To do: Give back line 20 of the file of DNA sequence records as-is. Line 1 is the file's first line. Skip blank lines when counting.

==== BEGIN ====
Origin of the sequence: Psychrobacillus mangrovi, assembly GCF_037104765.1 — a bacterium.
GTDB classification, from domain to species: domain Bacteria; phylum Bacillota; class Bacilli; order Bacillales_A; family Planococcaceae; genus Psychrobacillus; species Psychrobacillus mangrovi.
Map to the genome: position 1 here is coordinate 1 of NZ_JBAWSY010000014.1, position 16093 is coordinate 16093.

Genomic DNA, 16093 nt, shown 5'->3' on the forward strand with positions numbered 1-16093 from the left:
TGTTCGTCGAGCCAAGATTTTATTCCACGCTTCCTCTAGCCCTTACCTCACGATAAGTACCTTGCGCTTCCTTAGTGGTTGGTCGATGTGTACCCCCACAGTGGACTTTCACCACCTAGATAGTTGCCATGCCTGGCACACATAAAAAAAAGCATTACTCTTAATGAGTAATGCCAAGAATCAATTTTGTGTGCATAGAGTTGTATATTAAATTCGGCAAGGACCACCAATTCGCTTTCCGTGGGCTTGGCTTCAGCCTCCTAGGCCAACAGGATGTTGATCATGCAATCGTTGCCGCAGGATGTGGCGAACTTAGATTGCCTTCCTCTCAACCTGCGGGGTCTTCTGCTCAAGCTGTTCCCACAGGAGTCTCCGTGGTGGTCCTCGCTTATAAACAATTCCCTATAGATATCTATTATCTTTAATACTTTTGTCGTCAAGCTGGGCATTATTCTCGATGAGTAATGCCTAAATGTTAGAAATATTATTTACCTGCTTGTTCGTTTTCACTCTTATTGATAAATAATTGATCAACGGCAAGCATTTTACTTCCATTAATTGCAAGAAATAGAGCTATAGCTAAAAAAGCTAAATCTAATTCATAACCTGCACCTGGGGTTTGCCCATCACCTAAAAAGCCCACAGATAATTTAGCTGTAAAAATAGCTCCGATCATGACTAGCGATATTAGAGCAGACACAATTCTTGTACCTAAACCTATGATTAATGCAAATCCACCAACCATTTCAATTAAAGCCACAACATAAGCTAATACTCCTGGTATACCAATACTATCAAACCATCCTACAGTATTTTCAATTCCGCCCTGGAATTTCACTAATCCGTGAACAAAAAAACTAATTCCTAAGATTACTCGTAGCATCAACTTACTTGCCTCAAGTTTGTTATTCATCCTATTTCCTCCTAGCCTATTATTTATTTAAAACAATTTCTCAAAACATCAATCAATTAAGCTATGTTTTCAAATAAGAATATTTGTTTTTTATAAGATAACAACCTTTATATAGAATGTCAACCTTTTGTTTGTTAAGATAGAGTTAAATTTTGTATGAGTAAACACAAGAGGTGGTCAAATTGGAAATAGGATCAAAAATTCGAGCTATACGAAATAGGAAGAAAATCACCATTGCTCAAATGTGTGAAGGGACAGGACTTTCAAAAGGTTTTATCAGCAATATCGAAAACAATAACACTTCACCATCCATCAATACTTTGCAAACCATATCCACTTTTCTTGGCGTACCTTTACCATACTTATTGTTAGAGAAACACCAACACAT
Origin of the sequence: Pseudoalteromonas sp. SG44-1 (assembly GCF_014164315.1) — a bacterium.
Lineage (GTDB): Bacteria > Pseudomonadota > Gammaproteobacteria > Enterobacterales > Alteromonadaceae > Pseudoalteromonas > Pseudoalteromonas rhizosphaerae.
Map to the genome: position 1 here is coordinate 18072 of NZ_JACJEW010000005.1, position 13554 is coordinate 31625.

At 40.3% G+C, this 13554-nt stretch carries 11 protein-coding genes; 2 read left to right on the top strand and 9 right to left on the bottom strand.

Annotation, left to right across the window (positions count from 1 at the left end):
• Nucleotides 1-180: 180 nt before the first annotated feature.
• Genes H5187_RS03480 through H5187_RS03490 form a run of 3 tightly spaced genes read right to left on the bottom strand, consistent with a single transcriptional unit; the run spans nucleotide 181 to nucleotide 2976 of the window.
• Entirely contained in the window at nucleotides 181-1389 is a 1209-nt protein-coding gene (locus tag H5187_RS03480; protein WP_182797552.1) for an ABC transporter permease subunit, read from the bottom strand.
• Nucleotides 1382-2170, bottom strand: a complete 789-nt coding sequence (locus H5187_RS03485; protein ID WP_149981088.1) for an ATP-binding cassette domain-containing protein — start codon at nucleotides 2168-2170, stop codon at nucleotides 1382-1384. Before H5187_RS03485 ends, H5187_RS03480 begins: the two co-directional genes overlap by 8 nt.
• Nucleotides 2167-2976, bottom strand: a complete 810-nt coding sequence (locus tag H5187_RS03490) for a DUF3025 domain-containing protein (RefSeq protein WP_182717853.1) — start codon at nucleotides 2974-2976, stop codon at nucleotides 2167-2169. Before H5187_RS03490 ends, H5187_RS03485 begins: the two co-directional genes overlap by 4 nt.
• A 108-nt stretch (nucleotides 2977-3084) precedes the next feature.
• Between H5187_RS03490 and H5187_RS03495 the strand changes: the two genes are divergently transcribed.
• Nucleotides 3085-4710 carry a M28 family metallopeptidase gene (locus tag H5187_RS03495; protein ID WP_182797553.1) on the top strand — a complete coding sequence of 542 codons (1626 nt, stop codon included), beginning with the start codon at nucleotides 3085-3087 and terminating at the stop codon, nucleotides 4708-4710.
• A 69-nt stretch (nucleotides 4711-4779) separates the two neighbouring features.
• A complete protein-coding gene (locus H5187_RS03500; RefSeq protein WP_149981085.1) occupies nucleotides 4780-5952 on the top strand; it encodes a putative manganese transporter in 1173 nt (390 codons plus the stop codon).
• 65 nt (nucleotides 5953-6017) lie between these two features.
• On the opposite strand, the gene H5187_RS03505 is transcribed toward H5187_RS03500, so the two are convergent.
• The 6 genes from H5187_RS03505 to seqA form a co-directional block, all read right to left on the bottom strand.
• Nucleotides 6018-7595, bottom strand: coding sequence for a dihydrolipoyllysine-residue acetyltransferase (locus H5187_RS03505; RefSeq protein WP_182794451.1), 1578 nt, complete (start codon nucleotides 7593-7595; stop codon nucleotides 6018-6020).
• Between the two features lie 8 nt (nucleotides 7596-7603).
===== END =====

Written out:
• A complete protein-coding gene (locus H5187_RS03500; RefSeq protein WP_149981085.1) occupies nucleotides 4780-5952 on the top strand; it encodes a putative manganese transporter in 1173 nt (390 codons plus the stop codon).